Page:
Every ham with a radio license has a call sign. The call sign of the ham and the name of the ham are the same. They are used to identify a person, but the call sign has two characteristics that the name does not have: one is uniqueness, and the call sign of each ham is global. The only thing is that there will never be two identical call signs in the world; the second is regional, that is, according to the call sign, you can know the country or region where the ham is located, for example, the call sign beginning with W6, indicating that the ham is in California, USA. The call sign at the beginning of VE3 indicates that the ham is in Ontario, Canada, and so on. How to listen to it and how to listen to it:
The meaning of the walkie-talkie call sign and call sign
Prefix and suffix of the intercom call sign
A call sign can be divided into two parts: a prefix and a suffix. Take the call sign VE3XD as an example. VE3 is the prefix and XD is the suffix. Most prefixes consist of one or two letters and a number, such as W6 (United States) or VE3 (Canada), and a small portion of the prefix consists of a number and a letter, such as 3X (Guinea) and 9K (Kuwait). For various reasons, some countries have several, a dozen or even dozens of prefixes. For example, W1 to W9 are US prefixes, VE1 to VE7 are Canadian prefixes, while others have only one prefix, such as Guinea. And Kuwait.
If the prefix is used to distinguish the country, then the suffix is used to distinguish the ham. The suffix has at least one letter and a maximum of three letters, which are generated in the order of English letters, and are sequentially assigned to each ham that has obtained the radio license, such as VE3XA→VE3XB→VE3XC→VE3XD. In addition to the standard call sign described above, in some countries, there are two special call signs: one is a commemorative call sign to commemorate a special event, such as 7S2000M is a Swedish ham specially set up to commemorate the arrival of the year 2000 The temporary call sign; the other is the honor call sign, that is, the ham can apply for a call sign with his or her name or initials. For example, Bob can apply for KA5BOB, and Willian Henry Harrison can apply for KA5WHH. ,and many more.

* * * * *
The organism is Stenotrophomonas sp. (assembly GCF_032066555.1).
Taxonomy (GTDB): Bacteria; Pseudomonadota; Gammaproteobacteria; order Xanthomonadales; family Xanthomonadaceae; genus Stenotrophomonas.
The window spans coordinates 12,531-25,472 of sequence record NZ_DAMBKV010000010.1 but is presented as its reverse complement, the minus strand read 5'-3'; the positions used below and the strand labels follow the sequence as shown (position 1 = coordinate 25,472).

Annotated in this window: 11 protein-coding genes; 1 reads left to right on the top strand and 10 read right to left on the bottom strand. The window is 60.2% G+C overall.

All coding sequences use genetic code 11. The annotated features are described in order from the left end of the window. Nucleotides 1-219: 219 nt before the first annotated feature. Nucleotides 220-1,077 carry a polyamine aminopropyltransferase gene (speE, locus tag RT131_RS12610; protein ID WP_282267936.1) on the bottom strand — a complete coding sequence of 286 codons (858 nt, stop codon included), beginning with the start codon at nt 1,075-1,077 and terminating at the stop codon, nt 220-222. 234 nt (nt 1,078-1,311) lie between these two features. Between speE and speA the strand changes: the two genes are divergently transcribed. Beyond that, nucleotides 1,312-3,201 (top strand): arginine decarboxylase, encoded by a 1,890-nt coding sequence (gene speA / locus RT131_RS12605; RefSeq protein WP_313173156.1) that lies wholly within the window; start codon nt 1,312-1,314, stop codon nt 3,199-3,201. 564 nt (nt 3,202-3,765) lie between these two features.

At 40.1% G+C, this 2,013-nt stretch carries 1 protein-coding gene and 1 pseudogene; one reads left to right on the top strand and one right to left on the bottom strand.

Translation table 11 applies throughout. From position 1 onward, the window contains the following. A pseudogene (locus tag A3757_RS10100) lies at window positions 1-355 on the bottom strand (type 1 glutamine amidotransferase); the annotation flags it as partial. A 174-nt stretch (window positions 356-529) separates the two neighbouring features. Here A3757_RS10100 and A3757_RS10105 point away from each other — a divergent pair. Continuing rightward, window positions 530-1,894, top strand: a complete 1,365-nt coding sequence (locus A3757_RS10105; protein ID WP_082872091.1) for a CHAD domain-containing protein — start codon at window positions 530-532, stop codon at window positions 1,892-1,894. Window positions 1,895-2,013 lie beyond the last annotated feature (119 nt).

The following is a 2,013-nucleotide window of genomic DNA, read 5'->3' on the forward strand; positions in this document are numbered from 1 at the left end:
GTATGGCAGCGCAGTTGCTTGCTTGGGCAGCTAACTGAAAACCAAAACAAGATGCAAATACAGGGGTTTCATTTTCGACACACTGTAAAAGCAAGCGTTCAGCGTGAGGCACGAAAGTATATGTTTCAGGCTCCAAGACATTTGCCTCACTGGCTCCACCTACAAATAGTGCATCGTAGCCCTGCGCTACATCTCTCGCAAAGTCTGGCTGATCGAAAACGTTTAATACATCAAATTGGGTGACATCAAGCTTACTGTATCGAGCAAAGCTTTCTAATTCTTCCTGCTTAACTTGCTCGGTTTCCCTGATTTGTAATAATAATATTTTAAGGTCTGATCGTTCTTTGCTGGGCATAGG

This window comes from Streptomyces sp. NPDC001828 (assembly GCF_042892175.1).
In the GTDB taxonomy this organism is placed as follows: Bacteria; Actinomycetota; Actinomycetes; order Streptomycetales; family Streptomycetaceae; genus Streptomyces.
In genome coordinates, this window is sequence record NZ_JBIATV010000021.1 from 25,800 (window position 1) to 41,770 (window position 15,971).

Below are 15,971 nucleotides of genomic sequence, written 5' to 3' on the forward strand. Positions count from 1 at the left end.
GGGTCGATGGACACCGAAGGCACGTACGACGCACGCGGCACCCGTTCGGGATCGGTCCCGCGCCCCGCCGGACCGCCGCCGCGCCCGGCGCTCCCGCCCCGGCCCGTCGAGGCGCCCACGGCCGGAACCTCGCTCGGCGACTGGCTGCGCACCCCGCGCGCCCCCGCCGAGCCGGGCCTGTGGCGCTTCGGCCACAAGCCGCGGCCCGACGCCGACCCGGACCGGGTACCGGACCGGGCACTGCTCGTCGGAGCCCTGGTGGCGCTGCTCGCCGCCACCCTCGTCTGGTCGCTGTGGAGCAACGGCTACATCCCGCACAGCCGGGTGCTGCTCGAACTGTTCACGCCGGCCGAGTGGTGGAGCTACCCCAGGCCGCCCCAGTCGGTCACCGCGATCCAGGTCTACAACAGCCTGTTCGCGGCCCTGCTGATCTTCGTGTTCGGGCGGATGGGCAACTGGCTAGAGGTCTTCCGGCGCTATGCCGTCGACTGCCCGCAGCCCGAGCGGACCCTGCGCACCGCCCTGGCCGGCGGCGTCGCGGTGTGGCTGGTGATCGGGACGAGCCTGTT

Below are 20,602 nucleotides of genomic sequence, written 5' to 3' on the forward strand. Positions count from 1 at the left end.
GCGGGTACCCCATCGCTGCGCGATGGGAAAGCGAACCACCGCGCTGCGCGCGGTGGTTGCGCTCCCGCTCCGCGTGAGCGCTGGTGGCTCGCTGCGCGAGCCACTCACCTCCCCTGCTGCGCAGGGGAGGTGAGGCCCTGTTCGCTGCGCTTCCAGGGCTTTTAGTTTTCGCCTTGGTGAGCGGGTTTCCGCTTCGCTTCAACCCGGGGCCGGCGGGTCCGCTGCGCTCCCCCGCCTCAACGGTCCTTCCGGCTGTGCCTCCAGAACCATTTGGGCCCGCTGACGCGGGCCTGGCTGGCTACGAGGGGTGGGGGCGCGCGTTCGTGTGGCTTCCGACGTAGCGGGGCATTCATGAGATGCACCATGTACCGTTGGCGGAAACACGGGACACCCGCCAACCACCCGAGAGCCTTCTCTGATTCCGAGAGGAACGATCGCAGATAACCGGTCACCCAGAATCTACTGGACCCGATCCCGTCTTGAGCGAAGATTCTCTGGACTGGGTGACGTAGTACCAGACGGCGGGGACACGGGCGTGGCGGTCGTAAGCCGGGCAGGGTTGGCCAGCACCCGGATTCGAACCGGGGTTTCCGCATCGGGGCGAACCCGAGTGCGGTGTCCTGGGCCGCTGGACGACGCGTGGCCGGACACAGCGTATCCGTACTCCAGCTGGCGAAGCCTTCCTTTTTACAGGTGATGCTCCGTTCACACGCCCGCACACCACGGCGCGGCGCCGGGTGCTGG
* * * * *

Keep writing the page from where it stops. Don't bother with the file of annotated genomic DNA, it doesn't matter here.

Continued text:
The meaning of the Chinese call sign
The Chinese call sign has about 40 prefixes, but only 10 are actually used, and the most common ones are only 5. Let us take the call sign of BG5VIP as an example to introduce the meaning of each part of the Chinese call sign. We first divide the BG5VIP into three parts, namely BG-5-VIP.
The first part is the prefix, where BA stands for first-grade ham, BD stands for secondary ham, BG stands for third- or fourth-grade ham, and BY stands for collective radio, so BG5VIP is a third- or fourth-grade ham.
2 The second part is also a prefix to indicate the area where the ham is located. China's amateur radio station is divided into ten districts, of which Beijing is the first district, Fujian, Jiangxi, and Zhejiang provinces are the fifth district, so BG5VIP is a ham in one of the three provinces. Below are the specific divisions of the ten districts.
District 1: Beijing
Zone 2: Heilongjiang Jilin Liaoning
Zone 3: Hebei Inner Mongolia Shanxi Tianjin
District 4: Jiangsu Shandong Shanghai
District 5: Fujian, Jiangxi, Zhejiang
District 6: Anhui, Henan, Hubei
District 7: Guangdong Guangxi Hainan Hunan
District 8: Guizhou Sichuan Yunnan
District 9: Gansu Ningxia Qinghai Shaanxi
Zone 0: Tibet Xinjiang
The third part is the suffix, which is used to distinguish different hams.
Outside mainland China, the most common prefix for Taiwan call sign is BV, such as BV2AC, the prefix of Hong Kong call sign is VR2, such as VR2UNA, and the prefix of Macau call sign is XX9, such as XX9AU.
Call sign when remote communication and mobile communication
In Canada, VE3 is the prefix of Ontario and VE6 is the prefix of Alberta. If an Ontario ham VE3XD is connected in Alberta, his call sign should be VE3XD/VE6, read as VE3XD portable VE6. Conversely, if an Alberta ham VE6KJ is in Ontario, his call sign should be VE6KJ/VE3, read as VE6KJ portable VE3. In China, when this happens, the letters in the prefix are usually omitted (only), leaving only numbers, such as BA4IA/7 (4 district hams in the 7th district).
If the Canadian ham VE3XD is in California (prefixed with W6), his call sign should be VE3XD/W6 or W6/VE3XD.
If the VE3XD is connected to a moving vehicle such as a car, train, ship, or airplane, his call sign should be VE3XD/M, read as VE3XD mobile (please note: don't read VE3XD portable mobile).